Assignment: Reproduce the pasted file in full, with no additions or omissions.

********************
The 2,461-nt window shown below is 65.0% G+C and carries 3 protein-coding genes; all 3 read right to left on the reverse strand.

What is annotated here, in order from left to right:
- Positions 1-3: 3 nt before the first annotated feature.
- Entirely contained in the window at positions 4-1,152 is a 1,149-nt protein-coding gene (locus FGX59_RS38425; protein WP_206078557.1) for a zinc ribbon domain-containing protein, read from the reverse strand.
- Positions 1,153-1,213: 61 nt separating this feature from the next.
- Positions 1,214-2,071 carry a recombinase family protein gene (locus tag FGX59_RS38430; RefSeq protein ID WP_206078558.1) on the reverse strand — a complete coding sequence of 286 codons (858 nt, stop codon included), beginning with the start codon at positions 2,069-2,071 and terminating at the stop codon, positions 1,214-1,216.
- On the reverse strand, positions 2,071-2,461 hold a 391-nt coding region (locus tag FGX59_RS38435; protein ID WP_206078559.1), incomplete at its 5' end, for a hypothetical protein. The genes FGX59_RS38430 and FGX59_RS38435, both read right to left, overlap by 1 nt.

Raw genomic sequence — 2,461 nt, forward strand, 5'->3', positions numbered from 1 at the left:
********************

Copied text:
The 2,461-nt window shown below is 65.0% G+C and carries 3 protein-coding genes; all 3 read right to left on the reverse strand.

What is annotated here, in order from left to right:
- Positions 1-3: 3 nt before the first annotated feature.
- Entirely contained in the window at positions 4-1,152 is a 1,149-nt protein-coding gene (locus FGX59_RS38425; protein WP_206078557.1) for a zinc ribbon domain-containing protein, read from the reverse strand.
- Positions 1,153-1,213: 61 nt separating this feature from the next.
- Positions 1,214-2,071 carry a recombinase family protein gene (locus tag FGX59_RS38430; RefSeq protein ID WP_206078558.1) on the reverse strand — a complete coding sequence of 286 codons (858 nt, stop codon included), beginning with the start codon at positions 2,069-2,071 and terminating at the stop codon, positions 1,214-1,216.
- On the reverse strand, positions 2,071-2,461 hold a 391-nt coding region (locus tag FGX59_RS38435; protein ID WP_206078559.1), incomplete at its 5' end, for a hypothetical protein. The genes FGX59_RS38430 and FGX59_RS38435, both read right to left, overlap by 1 nt.

Raw genomic sequence — 2,461 nt, forward strand, 5'->3', positions numbered from 1 at the left: